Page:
Being a Black Puerto Rican

“Neely Fuller, a great Black sociologist, stated: “Until one understands the system of White supremacy, anything and everything else will confuse you.” Divide and conquer still applies.

Listen people: Being Black is not just skin colour, nor is it synonymous with Black Americans. To assert who I am is the most liberating and revolutionary thing I can ever do. Being a Black Puerto Rican encompasses me racially, ethically and most importantly, gives me a homeland to refer to.”

– Rosa Clemente, activist, writes about how American and Latin communities exclude Black Puerto Ricans

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Sociology of Race and Reproductive Health

Barron Lerner reports how, over time, scientists have protested the fact that three statues were built to commemorate gynecologist Marion Sims (in South Carolina, Alabama and New York City), but none have been built to acknowledge the sacrifice of his three main “test subjects” Lucy, Anarcha and Betsy.

“The story of J. Marion Sims is a reminder of how history gets rewritten over time. The hope, of course, is that each new account gets closer to the truth”.

Similarly, the history of the clinical trials for the oral contraceptive pill were tested on poor women in a small town in Puerto Rico in the 1950s. The women were deceived about their participation in the trial. They not told about the possible side effects of the untested drug. They did not give their informed consent. Many women died and had ongoing health complications as a result of the trials.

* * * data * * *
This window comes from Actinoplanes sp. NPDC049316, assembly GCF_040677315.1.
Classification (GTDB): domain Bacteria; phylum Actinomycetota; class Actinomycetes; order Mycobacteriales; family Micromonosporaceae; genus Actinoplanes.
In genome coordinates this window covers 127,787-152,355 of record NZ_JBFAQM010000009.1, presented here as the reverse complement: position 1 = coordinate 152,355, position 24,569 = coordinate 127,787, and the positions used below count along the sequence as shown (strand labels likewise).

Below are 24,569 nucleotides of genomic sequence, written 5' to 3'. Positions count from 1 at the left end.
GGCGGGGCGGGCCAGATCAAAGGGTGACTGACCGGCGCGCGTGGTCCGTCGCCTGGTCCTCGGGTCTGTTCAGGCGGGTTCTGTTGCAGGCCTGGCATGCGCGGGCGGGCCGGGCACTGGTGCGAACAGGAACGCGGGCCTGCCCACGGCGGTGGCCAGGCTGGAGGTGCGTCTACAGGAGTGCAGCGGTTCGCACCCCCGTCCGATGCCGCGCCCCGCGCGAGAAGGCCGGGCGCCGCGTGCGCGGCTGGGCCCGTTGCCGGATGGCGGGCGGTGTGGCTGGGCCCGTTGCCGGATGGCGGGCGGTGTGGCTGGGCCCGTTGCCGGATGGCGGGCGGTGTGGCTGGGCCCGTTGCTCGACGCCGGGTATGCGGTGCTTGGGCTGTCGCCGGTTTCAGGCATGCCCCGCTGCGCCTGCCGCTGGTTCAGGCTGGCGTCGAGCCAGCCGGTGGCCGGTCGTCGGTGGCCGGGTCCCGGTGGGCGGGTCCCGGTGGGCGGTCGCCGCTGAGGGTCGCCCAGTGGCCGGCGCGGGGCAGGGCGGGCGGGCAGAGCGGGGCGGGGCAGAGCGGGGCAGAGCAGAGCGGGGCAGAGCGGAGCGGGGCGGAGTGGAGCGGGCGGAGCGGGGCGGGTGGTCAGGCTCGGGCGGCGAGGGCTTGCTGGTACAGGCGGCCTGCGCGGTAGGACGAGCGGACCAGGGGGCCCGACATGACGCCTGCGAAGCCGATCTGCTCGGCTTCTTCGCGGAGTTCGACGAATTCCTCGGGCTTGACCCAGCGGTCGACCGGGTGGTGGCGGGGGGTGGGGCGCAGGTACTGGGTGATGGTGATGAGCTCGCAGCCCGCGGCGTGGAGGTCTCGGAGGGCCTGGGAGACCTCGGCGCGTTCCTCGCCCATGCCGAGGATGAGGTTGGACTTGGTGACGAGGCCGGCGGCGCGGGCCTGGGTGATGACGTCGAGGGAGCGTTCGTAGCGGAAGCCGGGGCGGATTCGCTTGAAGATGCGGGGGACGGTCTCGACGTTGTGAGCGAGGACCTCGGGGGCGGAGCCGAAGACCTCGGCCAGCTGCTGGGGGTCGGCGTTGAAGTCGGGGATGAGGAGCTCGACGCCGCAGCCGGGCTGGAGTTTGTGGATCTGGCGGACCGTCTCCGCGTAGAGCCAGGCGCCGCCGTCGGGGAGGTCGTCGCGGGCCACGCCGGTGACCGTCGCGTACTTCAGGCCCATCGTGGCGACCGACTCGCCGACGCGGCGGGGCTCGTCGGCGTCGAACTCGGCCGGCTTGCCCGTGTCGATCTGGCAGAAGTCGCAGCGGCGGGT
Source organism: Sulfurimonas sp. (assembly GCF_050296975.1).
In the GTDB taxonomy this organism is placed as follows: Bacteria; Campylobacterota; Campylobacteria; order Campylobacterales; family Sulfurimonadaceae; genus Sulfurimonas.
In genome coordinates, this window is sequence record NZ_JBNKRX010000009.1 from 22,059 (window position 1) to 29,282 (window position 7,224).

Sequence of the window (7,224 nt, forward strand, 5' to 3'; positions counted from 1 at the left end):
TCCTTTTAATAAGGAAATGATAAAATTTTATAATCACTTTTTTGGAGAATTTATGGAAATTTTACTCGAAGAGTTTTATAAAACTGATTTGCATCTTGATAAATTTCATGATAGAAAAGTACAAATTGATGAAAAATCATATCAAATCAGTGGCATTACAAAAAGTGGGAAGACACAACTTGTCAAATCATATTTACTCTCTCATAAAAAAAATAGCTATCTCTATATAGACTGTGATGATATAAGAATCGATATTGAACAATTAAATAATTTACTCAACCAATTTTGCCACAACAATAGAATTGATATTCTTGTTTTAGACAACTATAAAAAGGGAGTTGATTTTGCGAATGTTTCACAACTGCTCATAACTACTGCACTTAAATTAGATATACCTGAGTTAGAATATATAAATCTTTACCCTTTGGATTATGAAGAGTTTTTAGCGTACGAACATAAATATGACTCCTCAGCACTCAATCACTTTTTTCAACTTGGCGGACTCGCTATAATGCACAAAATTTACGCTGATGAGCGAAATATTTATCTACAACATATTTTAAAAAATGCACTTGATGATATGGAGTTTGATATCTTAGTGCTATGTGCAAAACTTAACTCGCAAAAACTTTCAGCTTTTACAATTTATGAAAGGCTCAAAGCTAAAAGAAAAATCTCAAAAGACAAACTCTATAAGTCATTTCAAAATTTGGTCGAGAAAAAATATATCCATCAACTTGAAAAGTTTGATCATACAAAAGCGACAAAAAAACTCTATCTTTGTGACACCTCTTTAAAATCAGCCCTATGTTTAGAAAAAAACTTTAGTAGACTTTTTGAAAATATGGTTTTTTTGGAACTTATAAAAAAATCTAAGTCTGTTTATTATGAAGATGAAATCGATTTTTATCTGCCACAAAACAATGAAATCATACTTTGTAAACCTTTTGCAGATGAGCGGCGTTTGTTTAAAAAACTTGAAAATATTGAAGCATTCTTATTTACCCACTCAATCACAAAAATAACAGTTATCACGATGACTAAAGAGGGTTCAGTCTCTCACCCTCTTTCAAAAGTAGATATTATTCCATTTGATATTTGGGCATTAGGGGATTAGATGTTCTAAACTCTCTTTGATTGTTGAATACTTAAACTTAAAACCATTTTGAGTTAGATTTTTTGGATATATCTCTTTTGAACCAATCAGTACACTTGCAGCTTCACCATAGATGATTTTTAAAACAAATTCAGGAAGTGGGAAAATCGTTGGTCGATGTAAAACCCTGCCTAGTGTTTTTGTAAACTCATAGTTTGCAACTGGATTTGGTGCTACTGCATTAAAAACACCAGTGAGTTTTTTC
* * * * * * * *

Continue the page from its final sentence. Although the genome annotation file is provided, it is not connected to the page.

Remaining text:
Today, many women in advanced nations benefit from the experiments conducted on poor, enslaved and disempowered Black and Brown women, but few people know about the women whose health was compromised as a result. Additionally, for all the past sacrifices, poor women are less likely to benefit from scientific trials. While Sims’ experiments have been attributed to the eradication of vesicovaginal fistulas in advanced countries, this is still a major problem for 3.5 million women in developing nations, particularly in countries around Africa. The argument that unethical practices of the past might be excused for their present-day benefits is wilfully ignorant of the reality of who didn’t benefit back then and who hasn’t benefited today: enslaved and other poor Black women, and other impoverished women of colour.